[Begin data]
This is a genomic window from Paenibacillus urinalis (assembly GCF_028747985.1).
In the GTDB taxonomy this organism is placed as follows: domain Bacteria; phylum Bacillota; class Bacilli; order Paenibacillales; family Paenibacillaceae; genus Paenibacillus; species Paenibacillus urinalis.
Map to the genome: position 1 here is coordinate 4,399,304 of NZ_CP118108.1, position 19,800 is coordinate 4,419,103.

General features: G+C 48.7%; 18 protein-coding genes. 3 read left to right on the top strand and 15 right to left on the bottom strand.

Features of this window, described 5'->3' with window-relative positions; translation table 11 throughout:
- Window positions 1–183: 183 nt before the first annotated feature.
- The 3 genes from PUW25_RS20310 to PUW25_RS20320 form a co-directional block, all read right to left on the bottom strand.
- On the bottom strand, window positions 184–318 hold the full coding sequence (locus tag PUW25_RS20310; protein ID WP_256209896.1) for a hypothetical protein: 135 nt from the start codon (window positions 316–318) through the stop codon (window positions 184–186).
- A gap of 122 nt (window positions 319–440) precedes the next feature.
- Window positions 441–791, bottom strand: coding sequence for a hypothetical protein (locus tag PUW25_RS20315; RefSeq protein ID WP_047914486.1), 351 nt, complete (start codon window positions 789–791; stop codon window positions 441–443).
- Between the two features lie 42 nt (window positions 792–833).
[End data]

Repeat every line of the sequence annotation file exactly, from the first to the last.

This is a genomic window from Paenibacillus urinalis (assembly GCF_028747985.1).
In the GTDB taxonomy this organism is placed as follows: domain Bacteria; phylum Bacillota; class Bacilli; order Paenibacillales; family Paenibacillaceae; genus Paenibacillus; species Paenibacillus urinalis.
Map to the genome: position 1 here is coordinate 4,399,304 of NZ_CP118108.1, position 19,800 is coordinate 4,419,103.

General features: G+C 48.7%; 18 protein-coding genes. 3 read left to right on the top strand and 15 right to left on the bottom strand.

Features of this window, described 5'->3' with window-relative positions; translation table 11 throughout:
- Window positions 1–183: 183 nt before the first annotated feature.
- The 3 genes from PUW25_RS20310 to PUW25_RS20320 form a co-directional block, all read right to left on the bottom strand.
- On the bottom strand, window positions 184–318 hold the full coding sequence (locus tag PUW25_RS20310; protein ID WP_256209896.1) for a hypothetical protein: 135 nt from the start codon (window positions 316–318) through the stop codon (window positions 184–186).
- A gap of 122 nt (window positions 319–440) precedes the next feature.
- Window positions 441–791, bottom strand: coding sequence for a hypothetical protein (locus tag PUW25_RS20315; RefSeq protein ID WP_047914486.1), 351 nt, complete (start codon window positions 789–791; stop codon window positions 441–443).
- Between the two features lie 42 nt (window positions 792–833).